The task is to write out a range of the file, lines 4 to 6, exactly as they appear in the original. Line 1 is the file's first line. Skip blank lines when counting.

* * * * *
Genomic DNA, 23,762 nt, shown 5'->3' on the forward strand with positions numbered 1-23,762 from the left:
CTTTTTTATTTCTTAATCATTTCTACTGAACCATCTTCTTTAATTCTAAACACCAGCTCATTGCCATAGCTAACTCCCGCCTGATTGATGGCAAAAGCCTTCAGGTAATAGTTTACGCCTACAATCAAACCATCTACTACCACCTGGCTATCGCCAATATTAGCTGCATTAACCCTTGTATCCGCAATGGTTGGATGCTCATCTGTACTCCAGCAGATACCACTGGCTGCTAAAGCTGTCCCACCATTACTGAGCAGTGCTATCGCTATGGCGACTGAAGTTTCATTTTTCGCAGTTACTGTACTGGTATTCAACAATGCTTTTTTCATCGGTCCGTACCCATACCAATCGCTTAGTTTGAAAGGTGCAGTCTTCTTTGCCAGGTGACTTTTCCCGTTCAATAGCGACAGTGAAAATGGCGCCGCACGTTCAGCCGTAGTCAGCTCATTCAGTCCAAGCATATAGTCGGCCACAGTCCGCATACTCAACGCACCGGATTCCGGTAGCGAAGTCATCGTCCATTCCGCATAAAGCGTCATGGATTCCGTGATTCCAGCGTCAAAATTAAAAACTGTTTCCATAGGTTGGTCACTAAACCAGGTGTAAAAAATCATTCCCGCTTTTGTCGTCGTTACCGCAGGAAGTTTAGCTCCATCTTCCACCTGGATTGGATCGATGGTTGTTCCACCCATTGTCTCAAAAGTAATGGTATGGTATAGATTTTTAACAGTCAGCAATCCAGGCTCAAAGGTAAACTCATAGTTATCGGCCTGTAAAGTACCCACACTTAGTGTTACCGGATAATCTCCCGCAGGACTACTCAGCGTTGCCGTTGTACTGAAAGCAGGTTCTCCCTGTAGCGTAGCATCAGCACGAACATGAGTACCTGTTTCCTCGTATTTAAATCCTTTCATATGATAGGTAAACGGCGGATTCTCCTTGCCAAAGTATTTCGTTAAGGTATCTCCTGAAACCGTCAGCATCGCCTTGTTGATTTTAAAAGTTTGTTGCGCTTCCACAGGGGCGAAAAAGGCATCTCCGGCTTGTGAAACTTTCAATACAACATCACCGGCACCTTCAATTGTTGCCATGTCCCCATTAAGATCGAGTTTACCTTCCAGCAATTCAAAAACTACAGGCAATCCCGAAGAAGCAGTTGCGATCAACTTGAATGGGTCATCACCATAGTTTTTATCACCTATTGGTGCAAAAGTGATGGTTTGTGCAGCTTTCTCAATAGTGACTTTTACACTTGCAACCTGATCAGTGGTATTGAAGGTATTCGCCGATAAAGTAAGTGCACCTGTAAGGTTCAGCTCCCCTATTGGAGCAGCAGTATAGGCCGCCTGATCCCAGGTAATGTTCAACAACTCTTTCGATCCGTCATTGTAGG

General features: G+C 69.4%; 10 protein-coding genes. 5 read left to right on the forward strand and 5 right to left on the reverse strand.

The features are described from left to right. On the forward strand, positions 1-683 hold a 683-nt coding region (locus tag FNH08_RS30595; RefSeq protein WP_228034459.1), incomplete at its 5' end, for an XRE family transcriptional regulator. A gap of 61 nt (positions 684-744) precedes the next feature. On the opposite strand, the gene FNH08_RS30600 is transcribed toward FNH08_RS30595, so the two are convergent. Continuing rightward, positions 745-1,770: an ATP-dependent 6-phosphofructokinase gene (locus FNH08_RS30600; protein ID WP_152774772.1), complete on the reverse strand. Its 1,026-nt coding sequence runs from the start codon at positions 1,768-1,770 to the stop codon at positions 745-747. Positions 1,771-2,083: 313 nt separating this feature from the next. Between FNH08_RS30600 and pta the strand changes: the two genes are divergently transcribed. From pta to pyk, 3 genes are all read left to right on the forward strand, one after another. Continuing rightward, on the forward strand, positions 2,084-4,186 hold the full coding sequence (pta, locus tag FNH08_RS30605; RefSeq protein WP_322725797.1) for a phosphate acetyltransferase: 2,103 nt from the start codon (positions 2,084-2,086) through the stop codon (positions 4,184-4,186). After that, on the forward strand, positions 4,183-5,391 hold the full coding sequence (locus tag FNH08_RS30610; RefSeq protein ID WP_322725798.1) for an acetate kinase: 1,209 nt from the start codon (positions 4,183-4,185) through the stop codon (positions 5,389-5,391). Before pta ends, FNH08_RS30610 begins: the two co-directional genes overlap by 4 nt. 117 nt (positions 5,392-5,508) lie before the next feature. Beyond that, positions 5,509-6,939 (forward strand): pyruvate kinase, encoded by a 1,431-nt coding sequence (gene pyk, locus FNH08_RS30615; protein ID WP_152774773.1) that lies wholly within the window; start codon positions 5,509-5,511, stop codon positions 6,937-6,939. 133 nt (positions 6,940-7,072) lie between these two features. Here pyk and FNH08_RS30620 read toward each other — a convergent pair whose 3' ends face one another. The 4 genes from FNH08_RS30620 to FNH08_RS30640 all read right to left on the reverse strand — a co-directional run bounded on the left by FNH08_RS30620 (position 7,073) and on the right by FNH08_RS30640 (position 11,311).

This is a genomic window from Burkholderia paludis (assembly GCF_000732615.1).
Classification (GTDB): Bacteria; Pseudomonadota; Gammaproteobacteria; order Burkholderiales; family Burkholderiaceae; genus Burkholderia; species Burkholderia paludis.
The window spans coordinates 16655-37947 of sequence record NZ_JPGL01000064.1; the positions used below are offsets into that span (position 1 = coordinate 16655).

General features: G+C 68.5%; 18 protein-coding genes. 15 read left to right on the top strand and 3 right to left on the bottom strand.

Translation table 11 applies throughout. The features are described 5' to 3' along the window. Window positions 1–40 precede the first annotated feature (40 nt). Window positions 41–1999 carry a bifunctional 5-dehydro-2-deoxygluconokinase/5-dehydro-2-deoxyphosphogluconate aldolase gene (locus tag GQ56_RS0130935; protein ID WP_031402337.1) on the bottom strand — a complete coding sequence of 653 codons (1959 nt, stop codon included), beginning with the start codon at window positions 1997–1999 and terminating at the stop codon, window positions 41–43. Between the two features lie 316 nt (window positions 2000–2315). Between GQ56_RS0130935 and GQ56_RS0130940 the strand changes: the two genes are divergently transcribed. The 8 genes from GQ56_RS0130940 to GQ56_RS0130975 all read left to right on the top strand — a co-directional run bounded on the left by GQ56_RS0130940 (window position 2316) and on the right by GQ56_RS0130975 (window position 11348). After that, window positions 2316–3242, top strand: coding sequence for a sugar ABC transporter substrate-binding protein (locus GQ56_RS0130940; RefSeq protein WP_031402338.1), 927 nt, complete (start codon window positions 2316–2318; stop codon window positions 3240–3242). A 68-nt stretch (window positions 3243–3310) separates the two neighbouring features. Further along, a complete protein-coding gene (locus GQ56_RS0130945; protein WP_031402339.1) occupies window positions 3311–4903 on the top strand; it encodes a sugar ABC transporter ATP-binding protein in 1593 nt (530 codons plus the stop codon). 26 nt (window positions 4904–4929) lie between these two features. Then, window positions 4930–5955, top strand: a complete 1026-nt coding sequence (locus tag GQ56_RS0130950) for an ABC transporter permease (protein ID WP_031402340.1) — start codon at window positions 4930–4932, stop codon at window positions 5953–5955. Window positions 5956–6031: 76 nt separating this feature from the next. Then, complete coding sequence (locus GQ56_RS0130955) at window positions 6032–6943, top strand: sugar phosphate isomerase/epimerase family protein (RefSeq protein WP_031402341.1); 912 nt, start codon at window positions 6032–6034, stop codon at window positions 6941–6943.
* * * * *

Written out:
The features are described from left to right. On the forward strand, positions 1-683 hold a 683-nt coding region (locus tag FNH08_RS30595; RefSeq protein WP_228034459.1), incomplete at its 5' end, for an XRE family transcriptional regulator. A gap of 61 nt (positions 684-744) precedes the next feature. On the opposite strand, the gene FNH08_RS30600 is transcribed toward FNH08_RS30595, so the two are convergent. Continuing rightward, positions 745-1,770: an ATP-dependent 6-phosphofructokinase gene (locus FNH08_RS30600; protein ID WP_152774772.1), complete on the reverse strand. Its 1,026-nt coding sequence runs from the start codon at positions 1,768-1,770 to the stop codon at positions 745-747. Positions 1,771-2,083: 313 nt separating this feature from the next. Between FNH08_RS30600 and pta the strand changes: the two genes are divergently transcribed. From pta to pyk, 3 genes are all read left to right on the forward strand, one after another. Continuing rightward, on the forward strand, positions 2,084-4,186 hold the full coding sequence (pta, locus tag FNH08_RS30605; RefSeq protein WP_322725797.1) for a phosphate acetyltransferase: 2,103 nt from the start codon (positions 2,084-2,086) through the stop codon (positions 4,184-4,186). After that, on the forward strand, positions 4,183-5,391 hold the full coding sequence (locus tag FNH08_RS30610; RefSeq protein ID WP_322725798.1) for an acetate kinase: 1,209 nt from the start codon (positions 4,183-4,185) through the stop codon (positions 5,389-5,391). Before pta ends, FNH08_RS30610 begins: the two co-directional genes overlap by 4 nt. 117 nt (positions 5,392-5,508) lie before the next feature. Beyond that, positions 5,509-6,939 (forward strand): pyruvate kinase, encoded by a 1,431-nt coding sequence (gene pyk, locus FNH08_RS30615; protein ID WP_152774773.1) that lies wholly within the window; start codon positions 5,509-5,511, stop codon positions 6,937-6,939. 133 nt (positions 6,940-7,072) lie between these two features. Here pyk and FNH08_RS30620 read toward each other — a convergent pair whose 3' ends face one another. The 4 genes from FNH08_RS30620 to FNH08_RS30640 all read right to left on the reverse strand — a co-directional run bounded on the left by FNH08_RS30620 (position 7,073) and on the right by FNH08_RS30640 (position 11,311).

This is a genomic window from Burkholderia paludis (assembly GCF_000732615.1).
Classification (GTDB): Bacteria; Pseudomonadota; Gammaproteobacteria; order Burkholderiales; family Burkholderiaceae; genus Burkholderia; species Burkholderia paludis.